Phil Nicholls blogs at Tales of a GM, where he writes about narrative gaming, faster prep and more story. He is currently running a HeroQuest Glorantha campaign in a home-brew setting. Phil has written for Johnn Four’s Roleplaying Tips newsletter and has a selection of self-published pdfs.

This essay is taken from the archives at Tales of a GM.

The Game Master’s Binder

The Game Master’s Binder was originally posted as a contribution to the roving Blog Carnival. The host for the month was Scot Newbury at his blog Of Dice and Dragons. The chosen topic was the GM’s Binder.

The Paper Years

My early experiences with being a GM involved paper. Lots, and lots of paper. There was the Game Folder, a small ring-binder with the current scenario, multiple maps, notes on the Players and anything else I wanted to use frequently. This included copies of some of the important rules and tables from the rules.

Then there was the Reference Folder, another small ring-binder with magazine articles, photocopies from history books and house rules. These were all divided up neatly, and labelled. At the back were many pages of ideas and notes for the campaign world. Always too many ideas to use.

Finally, there was the Campaign Folder, a large lever-arch folder. Over time, this grew to two large folders. Doubtless, if the campaign had continued, then this would have grown to three, or more such folders. At that point I simply could not carry all the rules, folders, maps and minis I needed for the game.

Clearly I needed a new approach to campaign management, and a new set of rules which did not require maps and minis.


Into the Digital Age

When I returned to being a GM with my current campaign, I started with my standard approach. The paper began to accumulate. The sheer weight of material was going to overwhelm me. It was just too heavy.

Then I was given a laptop, and a new set of options opened up. There are so many possibilities with a laptop, but what struck me was how the laptop weighed the same however many files and pdfs it carried. This fixed the weight of my game bag, however long the campaign was going to last.

Here was the solution to the weight issue. Simply load up the rules books as pdfs, find pdfs of any scenarios required, and away we go. Was the laptop the perfect replacement for all my GM papers?


Laptop Problems

Actually, no. No it was not. As with so much technology, it created as many problems as it solved. The laptop proved ideal as a portable filing cabinet, to store all the books and pdfs I wanted to carry with me. Despite the bulk of a laptop, it was actually smaller and lighter than carrying around physical books.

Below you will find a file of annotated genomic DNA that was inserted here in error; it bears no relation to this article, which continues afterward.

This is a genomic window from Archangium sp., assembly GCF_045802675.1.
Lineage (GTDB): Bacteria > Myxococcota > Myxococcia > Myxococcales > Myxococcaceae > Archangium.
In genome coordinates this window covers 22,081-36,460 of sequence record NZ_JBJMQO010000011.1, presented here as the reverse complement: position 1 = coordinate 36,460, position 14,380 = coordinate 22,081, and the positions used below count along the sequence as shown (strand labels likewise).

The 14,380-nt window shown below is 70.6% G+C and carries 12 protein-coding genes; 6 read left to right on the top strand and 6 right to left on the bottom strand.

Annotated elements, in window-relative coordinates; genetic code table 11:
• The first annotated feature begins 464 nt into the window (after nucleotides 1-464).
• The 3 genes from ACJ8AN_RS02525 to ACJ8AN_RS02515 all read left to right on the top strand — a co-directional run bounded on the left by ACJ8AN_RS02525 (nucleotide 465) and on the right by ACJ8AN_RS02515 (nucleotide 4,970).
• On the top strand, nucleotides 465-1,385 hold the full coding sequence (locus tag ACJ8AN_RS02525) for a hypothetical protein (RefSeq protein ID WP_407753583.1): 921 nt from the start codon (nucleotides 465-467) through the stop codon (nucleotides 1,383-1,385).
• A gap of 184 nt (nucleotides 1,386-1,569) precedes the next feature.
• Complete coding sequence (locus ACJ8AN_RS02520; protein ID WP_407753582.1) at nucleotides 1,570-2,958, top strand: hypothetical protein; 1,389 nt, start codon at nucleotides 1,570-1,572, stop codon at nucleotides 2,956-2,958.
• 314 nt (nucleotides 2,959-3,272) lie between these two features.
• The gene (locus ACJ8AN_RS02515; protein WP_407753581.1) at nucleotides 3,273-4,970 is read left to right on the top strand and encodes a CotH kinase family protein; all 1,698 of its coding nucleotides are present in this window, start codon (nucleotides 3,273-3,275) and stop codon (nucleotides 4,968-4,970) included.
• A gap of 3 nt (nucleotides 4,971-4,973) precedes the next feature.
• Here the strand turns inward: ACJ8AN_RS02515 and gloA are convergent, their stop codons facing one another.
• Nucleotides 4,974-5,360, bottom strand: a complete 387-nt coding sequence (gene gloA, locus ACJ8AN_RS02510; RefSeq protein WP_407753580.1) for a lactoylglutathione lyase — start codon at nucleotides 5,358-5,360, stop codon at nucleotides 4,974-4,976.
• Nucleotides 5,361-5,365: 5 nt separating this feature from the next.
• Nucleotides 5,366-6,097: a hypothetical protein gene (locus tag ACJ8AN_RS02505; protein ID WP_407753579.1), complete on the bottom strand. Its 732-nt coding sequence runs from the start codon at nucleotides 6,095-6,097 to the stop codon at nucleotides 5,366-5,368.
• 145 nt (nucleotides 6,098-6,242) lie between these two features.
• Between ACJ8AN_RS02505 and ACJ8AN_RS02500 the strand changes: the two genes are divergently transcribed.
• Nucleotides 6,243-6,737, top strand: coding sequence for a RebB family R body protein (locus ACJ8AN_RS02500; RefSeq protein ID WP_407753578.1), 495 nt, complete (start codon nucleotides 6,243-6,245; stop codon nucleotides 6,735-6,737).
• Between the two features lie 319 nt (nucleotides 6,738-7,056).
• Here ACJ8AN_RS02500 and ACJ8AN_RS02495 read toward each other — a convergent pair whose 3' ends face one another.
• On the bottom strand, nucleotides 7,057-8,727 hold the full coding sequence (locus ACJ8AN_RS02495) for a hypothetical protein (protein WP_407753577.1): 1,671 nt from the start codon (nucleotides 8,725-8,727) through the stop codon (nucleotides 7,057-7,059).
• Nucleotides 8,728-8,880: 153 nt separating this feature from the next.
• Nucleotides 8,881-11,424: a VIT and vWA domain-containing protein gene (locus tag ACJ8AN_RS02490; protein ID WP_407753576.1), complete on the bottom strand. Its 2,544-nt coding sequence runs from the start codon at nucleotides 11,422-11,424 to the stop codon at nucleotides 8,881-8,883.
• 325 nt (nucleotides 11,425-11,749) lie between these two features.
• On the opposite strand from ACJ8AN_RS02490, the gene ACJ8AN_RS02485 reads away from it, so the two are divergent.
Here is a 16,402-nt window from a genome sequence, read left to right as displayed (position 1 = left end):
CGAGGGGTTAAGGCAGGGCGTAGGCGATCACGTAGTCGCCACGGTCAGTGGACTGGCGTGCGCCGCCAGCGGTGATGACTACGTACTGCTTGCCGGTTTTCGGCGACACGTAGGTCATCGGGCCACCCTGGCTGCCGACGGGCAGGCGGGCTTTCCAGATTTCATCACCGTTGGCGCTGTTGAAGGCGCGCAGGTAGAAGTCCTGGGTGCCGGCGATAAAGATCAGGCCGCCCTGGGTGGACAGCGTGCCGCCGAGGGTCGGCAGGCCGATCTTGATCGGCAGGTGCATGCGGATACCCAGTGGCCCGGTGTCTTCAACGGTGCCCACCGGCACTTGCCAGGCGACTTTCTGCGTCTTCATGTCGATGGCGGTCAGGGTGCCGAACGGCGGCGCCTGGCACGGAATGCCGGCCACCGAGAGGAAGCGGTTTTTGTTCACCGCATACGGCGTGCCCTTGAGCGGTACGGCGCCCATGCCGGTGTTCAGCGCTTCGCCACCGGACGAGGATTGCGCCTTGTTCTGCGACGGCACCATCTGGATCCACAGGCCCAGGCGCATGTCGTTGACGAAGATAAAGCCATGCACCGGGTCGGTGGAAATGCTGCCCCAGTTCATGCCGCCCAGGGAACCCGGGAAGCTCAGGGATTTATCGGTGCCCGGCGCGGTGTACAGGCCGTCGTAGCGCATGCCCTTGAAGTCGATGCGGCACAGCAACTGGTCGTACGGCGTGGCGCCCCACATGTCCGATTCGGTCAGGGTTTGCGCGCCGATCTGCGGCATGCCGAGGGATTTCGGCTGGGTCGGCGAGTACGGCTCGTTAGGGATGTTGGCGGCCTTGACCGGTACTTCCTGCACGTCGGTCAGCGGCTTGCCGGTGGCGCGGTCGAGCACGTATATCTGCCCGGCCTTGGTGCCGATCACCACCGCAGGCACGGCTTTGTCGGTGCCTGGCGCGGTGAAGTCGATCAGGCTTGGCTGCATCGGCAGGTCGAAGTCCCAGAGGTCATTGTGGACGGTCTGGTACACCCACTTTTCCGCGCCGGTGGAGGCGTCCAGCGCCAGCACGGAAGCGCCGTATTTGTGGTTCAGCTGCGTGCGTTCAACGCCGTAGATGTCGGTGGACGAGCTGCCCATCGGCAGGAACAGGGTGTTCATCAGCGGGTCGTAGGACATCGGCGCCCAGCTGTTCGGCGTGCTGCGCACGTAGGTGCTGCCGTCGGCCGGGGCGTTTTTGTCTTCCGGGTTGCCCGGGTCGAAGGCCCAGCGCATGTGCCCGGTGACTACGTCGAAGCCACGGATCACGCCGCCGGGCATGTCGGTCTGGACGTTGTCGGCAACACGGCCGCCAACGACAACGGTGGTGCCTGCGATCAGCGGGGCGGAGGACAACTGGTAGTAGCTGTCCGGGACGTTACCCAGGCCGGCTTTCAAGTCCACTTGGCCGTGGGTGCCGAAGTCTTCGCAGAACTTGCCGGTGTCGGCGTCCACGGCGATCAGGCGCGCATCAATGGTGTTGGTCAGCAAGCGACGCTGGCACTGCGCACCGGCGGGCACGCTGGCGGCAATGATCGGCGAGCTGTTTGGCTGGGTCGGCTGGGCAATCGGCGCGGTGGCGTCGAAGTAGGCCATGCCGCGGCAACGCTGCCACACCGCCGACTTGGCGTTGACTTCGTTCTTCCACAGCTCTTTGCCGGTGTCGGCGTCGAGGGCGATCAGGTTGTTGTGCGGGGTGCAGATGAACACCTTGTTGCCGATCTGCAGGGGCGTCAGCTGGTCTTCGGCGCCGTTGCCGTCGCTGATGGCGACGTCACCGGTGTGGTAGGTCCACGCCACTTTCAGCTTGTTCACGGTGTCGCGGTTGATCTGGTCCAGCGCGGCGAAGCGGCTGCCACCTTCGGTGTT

Yet, using the laptop as the equivalent of my GM Folder was not ideal. The laptop required power, which meant trailing cables and playing near a socket. While I have grown quicker at typing than writing by hand, it was not as easy to annotate my notes on the laptop, compared to using printed notes.

My greatest issue with using the laptop when I GM, was the shift in focus. During play, I spent far too much time staring at the screen. As a GM, I want my focus to be on the Players, and on the story we craft together.

Staring at a screen, frantically shifting between tabs and different programs, felt all wrong. I did not want to be playing a game of collaborative IT. I needed a third option, to bring together the best of both methods.



Mix and Match

What I needed was to mix and match, which is where I am today. I have upgraded to a smaller, lighter netbook. This serves as my filing cabinet, and where I write up design notes and records of the game. Some weeks I still need to refer to some of these files during the game, but this is not a frequent occurrence.

For the rest of the time, I use paper notes. Instead of a GM Folder, I now have a GM Clipboard with the Session Outline clipped to the front. This Outline is my central text for the progress of the game, and where I note down a summary of events as they happen.

The Clipboard also has a pocket, where I keep the current batch of encounter notes and printouts, to pull out as needed. As these are physical copies, I can quickly annotate them as required, ensuring the game flows as fast as possible.

After each Session, the notes about the game are turned into short prose on the laptop. The used Session Outline, along with any completed encounters, are scanned into the laptop to keep the digital files updated. A fresh Outline is then prepared through the week, and any new encounter notes are printed out to be kept in the GM Clipboard.



We all have our own working methods, but this is what works for me. I combine the vast resources and easy portability of the laptop, with the immediacy and Player-focus of working from paper notes.

How do you deal with your GM Folder? How do you juggle your attention between notes and Players? Share your ideas in the comments below.

Happy Gaming



For more essays from Phil, and updates about his latest campaign, visit Tales of a GM.

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